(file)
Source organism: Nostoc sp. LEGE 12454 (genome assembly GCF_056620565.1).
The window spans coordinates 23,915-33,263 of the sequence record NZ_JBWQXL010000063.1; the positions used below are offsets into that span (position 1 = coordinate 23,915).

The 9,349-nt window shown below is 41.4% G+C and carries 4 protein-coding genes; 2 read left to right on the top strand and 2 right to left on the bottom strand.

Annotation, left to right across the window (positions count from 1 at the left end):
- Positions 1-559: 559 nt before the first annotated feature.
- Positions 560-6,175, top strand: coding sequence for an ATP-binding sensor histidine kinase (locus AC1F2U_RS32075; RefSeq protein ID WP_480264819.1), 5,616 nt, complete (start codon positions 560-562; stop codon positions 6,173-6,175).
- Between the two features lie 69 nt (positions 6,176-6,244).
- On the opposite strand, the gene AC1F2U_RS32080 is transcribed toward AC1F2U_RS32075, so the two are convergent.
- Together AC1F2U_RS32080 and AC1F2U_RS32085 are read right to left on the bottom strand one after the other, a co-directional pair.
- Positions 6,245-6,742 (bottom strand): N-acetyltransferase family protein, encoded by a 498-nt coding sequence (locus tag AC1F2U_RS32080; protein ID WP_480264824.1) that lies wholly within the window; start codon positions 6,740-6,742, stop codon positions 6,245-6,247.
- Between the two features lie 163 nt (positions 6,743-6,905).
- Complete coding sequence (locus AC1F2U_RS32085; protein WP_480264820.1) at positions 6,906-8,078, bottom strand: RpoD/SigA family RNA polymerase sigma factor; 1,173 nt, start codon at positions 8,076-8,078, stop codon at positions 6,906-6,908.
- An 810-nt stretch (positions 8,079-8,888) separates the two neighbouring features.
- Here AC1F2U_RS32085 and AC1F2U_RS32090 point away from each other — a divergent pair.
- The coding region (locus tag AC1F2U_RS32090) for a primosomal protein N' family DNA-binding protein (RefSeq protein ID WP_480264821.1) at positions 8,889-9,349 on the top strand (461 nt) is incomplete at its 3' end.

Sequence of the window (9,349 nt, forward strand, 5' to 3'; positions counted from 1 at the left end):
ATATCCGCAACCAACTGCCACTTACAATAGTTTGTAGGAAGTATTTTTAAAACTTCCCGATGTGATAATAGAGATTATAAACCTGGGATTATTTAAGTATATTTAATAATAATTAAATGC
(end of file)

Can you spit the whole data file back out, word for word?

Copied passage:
Source organism: Nostoc sp. LEGE 12454 (genome assembly GCF_056620565.1).
The window spans coordinates 23,915-33,263 of the sequence record NZ_JBWQXL010000063.1; the positions used below are offsets into that span (position 1 = coordinate 23,915).

The 9,349-nt window shown below is 41.4% G+C and carries 4 protein-coding genes; 2 read left to right on the top strand and 2 right to left on the bottom strand.

Annotation, left to right across the window (positions count from 1 at the left end):
- Positions 1-559: 559 nt before the first annotated feature.
- Positions 560-6,175, top strand: coding sequence for an ATP-binding sensor histidine kinase (locus AC1F2U_RS32075; RefSeq protein ID WP_480264819.1), 5,616 nt, complete (start codon positions 560-562; stop codon positions 6,173-6,175).
- Between the two features lie 69 nt (positions 6,176-6,244).
- On the opposite strand, the gene AC1F2U_RS32080 is transcribed toward AC1F2U_RS32075, so the two are convergent.
- Together AC1F2U_RS32080 and AC1F2U_RS32085 are read right to left on the bottom strand one after the other, a co-directional pair.
- Positions 6,245-6,742 (bottom strand): N-acetyltransferase family protein, encoded by a 498-nt coding sequence (locus tag AC1F2U_RS32080; protein ID WP_480264824.1) that lies wholly within the window; start codon positions 6,740-6,742, stop codon positions 6,245-6,247.
- Between the two features lie 163 nt (positions 6,743-6,905).
- Complete coding sequence (locus AC1F2U_RS32085; protein WP_480264820.1) at positions 6,906-8,078, bottom strand: RpoD/SigA family RNA polymerase sigma factor; 1,173 nt, start codon at positions 8,076-8,078, stop codon at positions 6,906-6,908.
- An 810-nt stretch (positions 8,079-8,888) separates the two neighbouring features.
- Here AC1F2U_RS32085 and AC1F2U_RS32090 point away from each other — a divergent pair.
- The coding region (locus tag AC1F2U_RS32090) for a primosomal protein N' family DNA-binding protein (RefSeq protein ID WP_480264821.1) at positions 8,889-9,349 on the top strand (461 nt) is incomplete at its 3' end.

Sequence of the window (9,349 nt, forward strand, 5' to 3'; positions counted from 1 at the left end):
ATATCCGCAACCAACTGCCACTTACAATAGTTTGTAGGAAGTATTTTTAAAACTTCCCGATGTGATAATAGAGATTATAAACCTGGGATTATTTAAGTATATTTAATAATAATTAAATGC